I was on Stage 20 at Warner Brothers Studios yesterday. We were doing pre-shoots for the season premiere of MOM. During a break, I found myself sitting next to my colleague, Adam Chase. Adam has a long and impressive resume as a television writer and producer, including several years on FRIENDS. Since we had a few minutes to chat, I told Adam about this blog. I asked him what advice he gives to aspiring TV writers. Adam offered two pieces of advice immediately:
1) Don’t show your first draft to anyone in Hollywood. Adam said that when he was trying to break into TV he saw too many aspiring writers show first drafts of their work to agents or other people who might possibly help them. Adam said, and I agree, that almost all first drafts are terrible. Show your first draft to your friends or to a teacher, but don’t show it to anyone who might be in a position to help you get a job. Adam said that people in Hollywood should only see your twelfth draft. You write “First Draft” on the title page, but it’s a draft you’ve been rewriting for a long time. This seems like obvious advice, but Adam reminded me that too many writers are impatient and blow perhaps their one and only opportunity for a break by offering a script that still needs lots of work.
2) Write something original. As I’ve stated many times before on this blog, a spec episode of an existing series is no longer useful in getting a job. You have to write a spec pilot. Adam said that he broke into TV over twenty years ago with a spec episode of THE SIMPSONS. But he confirmed what I have been telling you. Spec episodes are no longer accepted as an example of your work. Adam said he regretted this change because he feels the spec episode is often the best way to show you have the talent to be a TV writer. But the business has changed, and spec episodes are out of fashion.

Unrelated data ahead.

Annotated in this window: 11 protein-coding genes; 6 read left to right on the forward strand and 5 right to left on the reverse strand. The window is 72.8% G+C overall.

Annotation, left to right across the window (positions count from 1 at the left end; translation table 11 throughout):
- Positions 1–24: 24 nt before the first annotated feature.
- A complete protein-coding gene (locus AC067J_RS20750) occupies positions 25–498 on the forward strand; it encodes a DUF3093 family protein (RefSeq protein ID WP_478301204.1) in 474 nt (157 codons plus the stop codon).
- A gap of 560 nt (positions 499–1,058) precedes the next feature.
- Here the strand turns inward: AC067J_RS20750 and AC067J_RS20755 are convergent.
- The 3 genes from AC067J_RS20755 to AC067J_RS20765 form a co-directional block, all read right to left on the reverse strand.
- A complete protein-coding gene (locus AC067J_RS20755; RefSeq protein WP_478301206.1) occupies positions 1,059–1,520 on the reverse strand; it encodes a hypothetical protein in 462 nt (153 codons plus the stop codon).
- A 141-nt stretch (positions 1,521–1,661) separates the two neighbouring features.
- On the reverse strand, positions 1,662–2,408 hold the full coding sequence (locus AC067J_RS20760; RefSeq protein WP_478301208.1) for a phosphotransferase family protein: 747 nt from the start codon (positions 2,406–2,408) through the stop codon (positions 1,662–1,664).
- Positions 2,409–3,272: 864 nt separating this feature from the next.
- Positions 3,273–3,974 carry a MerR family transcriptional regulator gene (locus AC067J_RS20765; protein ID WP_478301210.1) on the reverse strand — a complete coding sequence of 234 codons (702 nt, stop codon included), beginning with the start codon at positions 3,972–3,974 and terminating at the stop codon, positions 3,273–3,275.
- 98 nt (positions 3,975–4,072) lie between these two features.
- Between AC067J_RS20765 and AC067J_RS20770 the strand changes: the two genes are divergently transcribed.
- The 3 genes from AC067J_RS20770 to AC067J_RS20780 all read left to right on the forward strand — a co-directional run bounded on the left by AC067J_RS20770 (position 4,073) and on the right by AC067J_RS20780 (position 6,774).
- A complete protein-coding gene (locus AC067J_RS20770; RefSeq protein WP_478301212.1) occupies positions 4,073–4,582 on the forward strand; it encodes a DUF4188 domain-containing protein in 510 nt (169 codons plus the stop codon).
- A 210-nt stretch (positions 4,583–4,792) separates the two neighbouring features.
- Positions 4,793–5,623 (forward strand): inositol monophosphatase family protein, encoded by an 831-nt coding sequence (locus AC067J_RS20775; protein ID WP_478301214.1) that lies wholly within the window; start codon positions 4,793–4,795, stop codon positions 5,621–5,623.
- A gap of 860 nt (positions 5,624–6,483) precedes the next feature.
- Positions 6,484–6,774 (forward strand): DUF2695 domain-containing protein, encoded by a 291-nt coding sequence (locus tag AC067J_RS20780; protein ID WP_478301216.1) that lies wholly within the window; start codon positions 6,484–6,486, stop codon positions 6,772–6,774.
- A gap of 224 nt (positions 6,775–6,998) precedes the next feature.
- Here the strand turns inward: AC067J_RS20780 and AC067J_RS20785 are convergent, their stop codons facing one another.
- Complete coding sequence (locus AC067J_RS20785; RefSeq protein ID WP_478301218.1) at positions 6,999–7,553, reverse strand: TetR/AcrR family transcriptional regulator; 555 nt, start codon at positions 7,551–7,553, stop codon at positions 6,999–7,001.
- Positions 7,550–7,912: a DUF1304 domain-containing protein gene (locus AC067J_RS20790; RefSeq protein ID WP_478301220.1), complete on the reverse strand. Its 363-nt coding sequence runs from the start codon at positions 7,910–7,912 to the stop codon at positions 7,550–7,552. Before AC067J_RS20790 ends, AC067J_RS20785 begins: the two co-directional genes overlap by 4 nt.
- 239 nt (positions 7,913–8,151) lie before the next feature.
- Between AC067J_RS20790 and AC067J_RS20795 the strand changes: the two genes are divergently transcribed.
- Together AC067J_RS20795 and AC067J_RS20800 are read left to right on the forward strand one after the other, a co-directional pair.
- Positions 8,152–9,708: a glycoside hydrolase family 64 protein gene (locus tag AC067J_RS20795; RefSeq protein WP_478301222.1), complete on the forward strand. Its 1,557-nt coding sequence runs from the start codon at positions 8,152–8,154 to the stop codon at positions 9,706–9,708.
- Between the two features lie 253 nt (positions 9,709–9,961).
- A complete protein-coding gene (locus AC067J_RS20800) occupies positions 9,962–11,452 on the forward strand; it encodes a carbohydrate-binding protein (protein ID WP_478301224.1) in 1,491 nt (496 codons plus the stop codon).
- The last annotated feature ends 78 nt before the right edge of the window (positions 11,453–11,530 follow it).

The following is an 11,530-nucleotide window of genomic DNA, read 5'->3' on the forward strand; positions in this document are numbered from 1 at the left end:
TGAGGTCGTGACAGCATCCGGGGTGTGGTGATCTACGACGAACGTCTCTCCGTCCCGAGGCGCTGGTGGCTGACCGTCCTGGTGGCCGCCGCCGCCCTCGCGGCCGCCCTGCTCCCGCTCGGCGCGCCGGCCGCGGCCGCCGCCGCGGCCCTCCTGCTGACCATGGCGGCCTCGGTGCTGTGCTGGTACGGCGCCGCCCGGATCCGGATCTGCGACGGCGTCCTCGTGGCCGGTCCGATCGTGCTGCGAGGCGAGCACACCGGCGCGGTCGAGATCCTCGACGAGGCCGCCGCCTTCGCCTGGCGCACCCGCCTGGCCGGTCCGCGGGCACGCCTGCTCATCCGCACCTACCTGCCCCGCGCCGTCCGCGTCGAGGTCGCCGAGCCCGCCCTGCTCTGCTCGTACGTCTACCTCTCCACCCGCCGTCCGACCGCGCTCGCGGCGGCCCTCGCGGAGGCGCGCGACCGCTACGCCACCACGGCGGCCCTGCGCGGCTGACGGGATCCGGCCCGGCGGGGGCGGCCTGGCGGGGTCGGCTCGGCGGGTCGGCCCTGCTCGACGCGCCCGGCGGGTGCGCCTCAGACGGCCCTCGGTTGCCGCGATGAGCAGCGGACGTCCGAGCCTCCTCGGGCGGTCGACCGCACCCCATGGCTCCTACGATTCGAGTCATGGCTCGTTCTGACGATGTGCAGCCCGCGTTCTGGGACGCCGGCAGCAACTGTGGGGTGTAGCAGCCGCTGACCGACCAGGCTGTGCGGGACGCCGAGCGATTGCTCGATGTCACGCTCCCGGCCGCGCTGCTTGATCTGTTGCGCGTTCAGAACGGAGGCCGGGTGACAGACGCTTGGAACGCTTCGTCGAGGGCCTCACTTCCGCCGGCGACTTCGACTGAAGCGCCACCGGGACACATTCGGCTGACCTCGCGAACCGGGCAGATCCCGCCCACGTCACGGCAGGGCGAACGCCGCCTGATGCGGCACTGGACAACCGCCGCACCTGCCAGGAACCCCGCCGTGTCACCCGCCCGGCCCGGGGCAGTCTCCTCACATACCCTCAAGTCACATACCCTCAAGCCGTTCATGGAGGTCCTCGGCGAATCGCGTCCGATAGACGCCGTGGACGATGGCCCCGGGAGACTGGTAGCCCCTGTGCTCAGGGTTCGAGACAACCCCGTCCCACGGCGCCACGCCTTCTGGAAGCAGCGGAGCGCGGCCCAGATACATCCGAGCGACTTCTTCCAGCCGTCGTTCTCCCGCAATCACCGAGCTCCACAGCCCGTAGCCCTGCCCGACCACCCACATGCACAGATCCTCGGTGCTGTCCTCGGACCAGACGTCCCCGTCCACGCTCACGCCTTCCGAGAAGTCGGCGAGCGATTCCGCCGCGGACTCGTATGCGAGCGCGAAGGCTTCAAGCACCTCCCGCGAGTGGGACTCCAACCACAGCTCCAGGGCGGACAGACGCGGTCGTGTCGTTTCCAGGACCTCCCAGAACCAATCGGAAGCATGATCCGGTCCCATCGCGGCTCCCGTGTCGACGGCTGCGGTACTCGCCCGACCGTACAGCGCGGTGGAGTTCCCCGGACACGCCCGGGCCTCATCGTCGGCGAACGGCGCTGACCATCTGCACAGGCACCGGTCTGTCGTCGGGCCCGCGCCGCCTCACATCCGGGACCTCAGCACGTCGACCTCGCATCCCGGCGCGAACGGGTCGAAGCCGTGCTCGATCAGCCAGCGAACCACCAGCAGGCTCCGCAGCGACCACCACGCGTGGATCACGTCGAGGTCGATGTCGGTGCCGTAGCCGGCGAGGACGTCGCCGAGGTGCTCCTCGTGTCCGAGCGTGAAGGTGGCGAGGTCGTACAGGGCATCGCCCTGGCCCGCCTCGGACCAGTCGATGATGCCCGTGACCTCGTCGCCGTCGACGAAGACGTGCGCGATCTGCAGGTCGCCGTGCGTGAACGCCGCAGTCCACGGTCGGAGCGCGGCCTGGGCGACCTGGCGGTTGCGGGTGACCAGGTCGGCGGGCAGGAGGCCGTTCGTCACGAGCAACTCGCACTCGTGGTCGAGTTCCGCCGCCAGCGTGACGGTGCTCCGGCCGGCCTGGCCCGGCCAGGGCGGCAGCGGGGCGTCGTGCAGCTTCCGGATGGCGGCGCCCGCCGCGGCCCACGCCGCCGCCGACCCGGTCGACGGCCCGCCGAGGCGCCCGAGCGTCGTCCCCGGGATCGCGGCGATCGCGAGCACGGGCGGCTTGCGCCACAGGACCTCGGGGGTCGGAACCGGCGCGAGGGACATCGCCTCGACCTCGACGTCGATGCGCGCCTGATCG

Adam shared with me the story of how he broke into the business. He was a student at Northwestern University majoring in theater. He gave up acting while still in college and turned his energies to writing and directing. After college, he and a friend packed up all their belongings and moved to Los Angeles, Some other Northwestern alumni were already here. Through friends Adam found an employment agency that placed people in temp jobs in the entertainment business. He got a job at a small but prestigious Hollywood talent agency as an office boy. He started reading any and every script that came into the agency and learned from what he read. While at the agency he heard about an opening as a personal assistant to a Hollywood producer and director. Though dozens of people had applied for the same job, Adam delivered his resume in person. He ended up getting the job. Adam told me he decided he would become the best personal assistant he could possibly be. Adam said that when the director would ask for a beverage he would run to get it and run back. He worked extra hours and did everything he could think of to impress his employer. At night he worked on his spec scripts. After over a year working for the director he was able to get someone to read one of his scripts. Even after the director read his script and liked it, Adam had to wait another year before the director gave him a writing assignment. But the assignment finally came, and Adam’s career was launched. In the eight weeks that I have been working with Adam I have been impressed with how hard he works, even now that he has made it big.
Which brings me to the question that I posed as the top of this post: How much do you want it?
Adam Chase worked his ass off for years to get his lucky break. He moved to LA. He took whatever job he could find. He used his imagination and all of his energy to get himself noticed. He was patient and tenacious, talented and resourceful.
Adam wanted success and he got it because he knocked himself out to get it.
How much do you want it?